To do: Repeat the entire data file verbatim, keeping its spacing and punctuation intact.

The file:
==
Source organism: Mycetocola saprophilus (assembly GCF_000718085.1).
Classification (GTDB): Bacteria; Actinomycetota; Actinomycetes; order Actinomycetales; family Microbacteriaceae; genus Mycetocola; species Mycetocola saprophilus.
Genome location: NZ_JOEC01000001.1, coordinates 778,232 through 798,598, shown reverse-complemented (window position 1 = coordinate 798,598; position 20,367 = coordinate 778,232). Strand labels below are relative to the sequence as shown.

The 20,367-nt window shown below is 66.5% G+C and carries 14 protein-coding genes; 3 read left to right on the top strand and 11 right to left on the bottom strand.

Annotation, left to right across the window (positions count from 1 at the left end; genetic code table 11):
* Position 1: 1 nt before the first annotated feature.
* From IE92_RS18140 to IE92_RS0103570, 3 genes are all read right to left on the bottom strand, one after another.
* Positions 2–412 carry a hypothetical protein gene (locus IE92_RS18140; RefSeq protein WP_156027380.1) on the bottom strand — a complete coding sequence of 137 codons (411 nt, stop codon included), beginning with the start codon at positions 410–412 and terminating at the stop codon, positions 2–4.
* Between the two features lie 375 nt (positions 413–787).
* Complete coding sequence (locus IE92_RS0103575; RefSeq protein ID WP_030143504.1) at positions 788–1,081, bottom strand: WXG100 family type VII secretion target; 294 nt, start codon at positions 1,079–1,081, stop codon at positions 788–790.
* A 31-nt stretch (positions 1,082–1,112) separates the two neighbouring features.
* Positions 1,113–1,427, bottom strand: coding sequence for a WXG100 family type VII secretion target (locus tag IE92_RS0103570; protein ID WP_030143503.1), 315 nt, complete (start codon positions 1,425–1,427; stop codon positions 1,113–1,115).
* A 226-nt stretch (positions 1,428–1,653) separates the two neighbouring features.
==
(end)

Source organism: Mycetocola saprophilus (assembly GCF_000718085.1).
Classification (GTDB): Bacteria; Actinomycetota; Actinomycetes; order Actinomycetales; family Microbacteriaceae; genus Mycetocola; species Mycetocola saprophilus.
Genome location: NZ_JOEC01000001.1, coordinates 778,232 through 798,598, shown reverse-complemented (window position 1 = coordinate 798,598; position 20,367 = coordinate 778,232). Strand labels below are relative to the sequence as shown.

The 20,367-nt window shown below is 66.5% G+C and carries 14 protein-coding genes; 3 read left to right on the top strand and 11 right to left on the bottom strand.

Annotation, left to right across the window (positions count from 1 at the left end; genetic code table 11):
* Position 1: 1 nt before the first annotated feature.
* From IE92_RS18140 to IE92_RS0103570, 3 genes are all read right to left on the bottom strand, one after another.
* Positions 2–412 carry a hypothetical protein gene (locus IE92_RS18140; RefSeq protein WP_156027380.1) on the bottom strand — a complete coding sequence of 137 codons (411 nt, stop codon included), beginning with the start codon at positions 410–412 and terminating at the stop codon, positions 2–4.
* Between the two features lie 375 nt (positions 413–787).
* Complete coding sequence (locus IE92_RS0103575; RefSeq protein ID WP_030143504.1) at positions 788–1,081, bottom strand: WXG100 family type VII secretion target; 294 nt, start codon at positions 1,079–1,081, stop codon at positions 788–790.
* A 31-nt stretch (positions 1,082–1,112) separates the two neighbouring features.
* Positions 1,113–1,427, bottom strand: coding sequence for a WXG100 family type VII secretion target (locus tag IE92_RS0103570; protein ID WP_030143503.1), 315 nt, complete (start codon positions 1,425–1,427; stop codon positions 1,113–1,115).
* A 226-nt stretch (positions 1,428–1,653) separates the two neighbouring features.